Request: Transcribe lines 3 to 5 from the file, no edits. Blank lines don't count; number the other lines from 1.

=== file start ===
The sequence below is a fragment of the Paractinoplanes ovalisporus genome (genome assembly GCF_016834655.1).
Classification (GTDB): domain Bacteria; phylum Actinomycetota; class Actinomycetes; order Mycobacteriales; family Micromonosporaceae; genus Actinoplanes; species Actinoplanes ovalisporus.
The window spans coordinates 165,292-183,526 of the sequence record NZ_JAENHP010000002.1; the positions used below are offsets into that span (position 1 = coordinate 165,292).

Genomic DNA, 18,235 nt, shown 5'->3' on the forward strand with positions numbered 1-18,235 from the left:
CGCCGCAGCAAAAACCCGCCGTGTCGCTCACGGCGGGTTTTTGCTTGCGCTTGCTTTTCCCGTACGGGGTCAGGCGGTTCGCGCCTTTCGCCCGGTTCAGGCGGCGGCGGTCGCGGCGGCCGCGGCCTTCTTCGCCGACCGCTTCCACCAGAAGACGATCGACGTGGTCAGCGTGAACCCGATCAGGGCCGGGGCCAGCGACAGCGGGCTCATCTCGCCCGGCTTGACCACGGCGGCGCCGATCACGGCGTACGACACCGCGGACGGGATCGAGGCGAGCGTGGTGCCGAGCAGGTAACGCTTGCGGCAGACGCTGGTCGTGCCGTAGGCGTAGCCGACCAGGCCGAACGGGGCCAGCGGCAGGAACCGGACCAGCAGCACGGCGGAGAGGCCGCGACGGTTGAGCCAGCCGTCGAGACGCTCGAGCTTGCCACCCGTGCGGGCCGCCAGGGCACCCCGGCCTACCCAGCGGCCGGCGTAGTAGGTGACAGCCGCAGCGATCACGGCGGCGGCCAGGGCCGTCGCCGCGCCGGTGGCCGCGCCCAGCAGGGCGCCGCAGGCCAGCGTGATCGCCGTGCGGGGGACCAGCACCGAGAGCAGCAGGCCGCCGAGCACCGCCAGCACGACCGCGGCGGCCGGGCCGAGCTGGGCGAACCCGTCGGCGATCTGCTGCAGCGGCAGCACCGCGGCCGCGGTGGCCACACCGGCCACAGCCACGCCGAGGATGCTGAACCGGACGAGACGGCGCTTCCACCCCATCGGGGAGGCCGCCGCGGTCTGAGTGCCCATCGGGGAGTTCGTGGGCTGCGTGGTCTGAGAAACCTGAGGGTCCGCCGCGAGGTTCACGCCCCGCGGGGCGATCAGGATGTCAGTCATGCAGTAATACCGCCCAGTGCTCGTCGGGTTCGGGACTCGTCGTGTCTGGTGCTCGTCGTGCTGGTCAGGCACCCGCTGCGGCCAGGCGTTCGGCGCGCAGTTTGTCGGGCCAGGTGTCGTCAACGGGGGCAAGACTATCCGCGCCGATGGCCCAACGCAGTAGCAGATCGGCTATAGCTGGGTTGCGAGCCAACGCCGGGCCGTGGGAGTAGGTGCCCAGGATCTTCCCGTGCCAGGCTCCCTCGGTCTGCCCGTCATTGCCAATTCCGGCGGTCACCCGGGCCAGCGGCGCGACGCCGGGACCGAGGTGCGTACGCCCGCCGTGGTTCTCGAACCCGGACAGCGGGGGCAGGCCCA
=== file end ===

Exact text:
The window spans coordinates 165,292-183,526 of the sequence record NZ_JAENHP010000002.1; the positions used below are offsets into that span (position 1 = coordinate 165,292).

Genomic DNA, 18,235 nt, shown 5'->3' on the forward strand with positions numbered 1-18,235 from the left:
CGCCGCAGCAAAAACCCGCCGTGTCGCTCACGGCGGGTTTTTGCTTGCGCTTGCTTTTCCCGTACGGGGTCAGGCGGTTCGCGCCTTTCGCCCGGTTCAGGCGGCGGCGGTCGCGGCGGCCGCGGCCTTCTTCGCCGACCGCTTCCACCAGAAGACGATCGACGTGGTCAGCGTGAACCCGATCAGGGCCGGGGCCAGCGACAGCGGGCTCATCTCGCCCGGCTTGACCACGGCGGCGCCGATCACGGCGTACGACACCGCGGACGGGATCGAGGCGAGCGTGGTGCCGAGCAGGTAACGCTTGCGGCAGACGCTGGTCGTGCCGTAGGCGTAGCCGACCAGGCCGAACGGGGCCAGCGGCAGGAACCGGACCAGCAGCACGGCGGAGAGGCCGCGACGGTTGAGCCAGCCGTCGAGACGCTCGAGCTTGCCACCCGTGCGGGCCGCCAGGGCACCCCGGCCTACCCAGCGGCCGGCGTAGTAGGTGACAGCCGCAGCGATCACGGCGGCGGCCAGGGCCGTCGCCGCGCCGGTGGCCGCGCCCAGCAGGGCGCCGCAGGCCAGCGTGATCGCCGTGCGGGGGACCAGCACCGAGAGCAGCAGGCCGCCGAGCACCGCCAGCACGACCGCGGCGGCCGGGCCGAGCTGGGCGAACCCGTCGGCGATCTGCTGCAGCGGCAGCACCGCGGCCGCGGTGGCCACACCGGCCACAGCCACGCCGAGGATGCTGAACCGGACGAGACGGCGCTTCCACCCCATCGGGGAGGCCGCCGCGGTCTGAGTGCCCATCGGGGAGTTCGTGGGCTGCGTGGTCTGAGAAACCTGAGGGTCCGCCGCGAGGTTCACGCCCCGCGGGGCGATCAGGATGTCAGTCATGCAGTAATACCGCCCAGTGCTCGTCGGGTTCGGGACTCGTCGTGTCTGGTGCTCGTCGTGCTGGTCAGGCACCCGCTGCGGCCAGGCGTTCGGCGCGCAGTTTGTCGGGCCAGGTGTCGTCAACGGGGGCAAGACTATCCGCGCCGATGGCCCAACGCAGTAGCAGATCGGCTATAGCTGGGTTGCGAGCCAACGCCGGGCCGTGGGAGTAGGTGCCCAGGATCTTCCCGTGCCAGGCTCCCTCGGTCTGCCCGTCATTGCCAATTCCGGCGGTCACCCGGGCCAGCGGCGCGACGCCGGGACCGAGGTGCGTACGCCCGCCGTGGTTCTCGAACCCGGACAGCGGGGGCAGGCCCA